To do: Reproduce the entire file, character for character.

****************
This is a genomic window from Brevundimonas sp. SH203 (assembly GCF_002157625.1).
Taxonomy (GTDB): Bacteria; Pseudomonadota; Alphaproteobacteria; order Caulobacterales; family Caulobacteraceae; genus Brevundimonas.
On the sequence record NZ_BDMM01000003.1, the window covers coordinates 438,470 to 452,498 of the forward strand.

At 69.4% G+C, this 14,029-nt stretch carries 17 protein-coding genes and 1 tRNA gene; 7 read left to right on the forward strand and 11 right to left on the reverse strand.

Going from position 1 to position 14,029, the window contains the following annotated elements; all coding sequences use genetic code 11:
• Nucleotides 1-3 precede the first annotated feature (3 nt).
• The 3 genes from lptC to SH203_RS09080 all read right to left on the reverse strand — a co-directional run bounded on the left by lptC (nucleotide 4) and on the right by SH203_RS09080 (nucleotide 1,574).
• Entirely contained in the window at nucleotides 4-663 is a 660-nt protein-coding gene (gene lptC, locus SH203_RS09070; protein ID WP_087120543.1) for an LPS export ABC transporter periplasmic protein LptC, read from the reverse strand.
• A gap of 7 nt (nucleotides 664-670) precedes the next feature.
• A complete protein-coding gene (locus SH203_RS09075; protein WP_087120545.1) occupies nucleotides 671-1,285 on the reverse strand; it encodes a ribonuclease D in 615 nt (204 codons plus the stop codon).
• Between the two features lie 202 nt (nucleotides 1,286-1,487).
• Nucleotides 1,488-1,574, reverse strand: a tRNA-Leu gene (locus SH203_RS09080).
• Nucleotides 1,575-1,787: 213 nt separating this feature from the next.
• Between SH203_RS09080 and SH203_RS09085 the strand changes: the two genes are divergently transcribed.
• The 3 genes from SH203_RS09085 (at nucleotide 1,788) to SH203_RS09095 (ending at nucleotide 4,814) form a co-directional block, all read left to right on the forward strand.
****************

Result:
This is a genomic window from Brevundimonas sp. SH203 (assembly GCF_002157625.1).
Taxonomy (GTDB): Bacteria; Pseudomonadota; Alphaproteobacteria; order Caulobacterales; family Caulobacteraceae; genus Brevundimonas.
On the sequence record NZ_BDMM01000003.1, the window covers coordinates 438,470 to 452,498 of the forward strand.

At 69.4% G+C, this 14,029-nt stretch carries 17 protein-coding genes and 1 tRNA gene; 7 read left to right on the forward strand and 11 right to left on the reverse strand.

Going from position 1 to position 14,029, the window contains the following annotated elements; all coding sequences use genetic code 11:
• Nucleotides 1-3 precede the first annotated feature (3 nt).
• The 3 genes from lptC to SH203_RS09080 all read right to left on the reverse strand — a co-directional run bounded on the left by lptC (nucleotide 4) and on the right by SH203_RS09080 (nucleotide 1,574).
• Entirely contained in the window at nucleotides 4-663 is a 660-nt protein-coding gene (gene lptC, locus SH203_RS09070; protein ID WP_087120543.1) for an LPS export ABC transporter periplasmic protein LptC, read from the reverse strand.
• A gap of 7 nt (nucleotides 664-670) precedes the next feature.
• A complete protein-coding gene (locus SH203_RS09075; protein WP_087120545.1) occupies nucleotides 671-1,285 on the reverse strand; it encodes a ribonuclease D in 615 nt (204 codons plus the stop codon).
• Between the two features lie 202 nt (nucleotides 1,286-1,487).
• Nucleotides 1,488-1,574, reverse strand: a tRNA-Leu gene (locus SH203_RS09080).
• Nucleotides 1,575-1,787: 213 nt separating this feature from the next.
• Between SH203_RS09080 and SH203_RS09085 the strand changes: the two genes are divergently transcribed.
• The 3 genes from SH203_RS09085 (at nucleotide 1,788) to SH203_RS09095 (ending at nucleotide 4,814) form a co-directional block, all read left to right on the forward strand.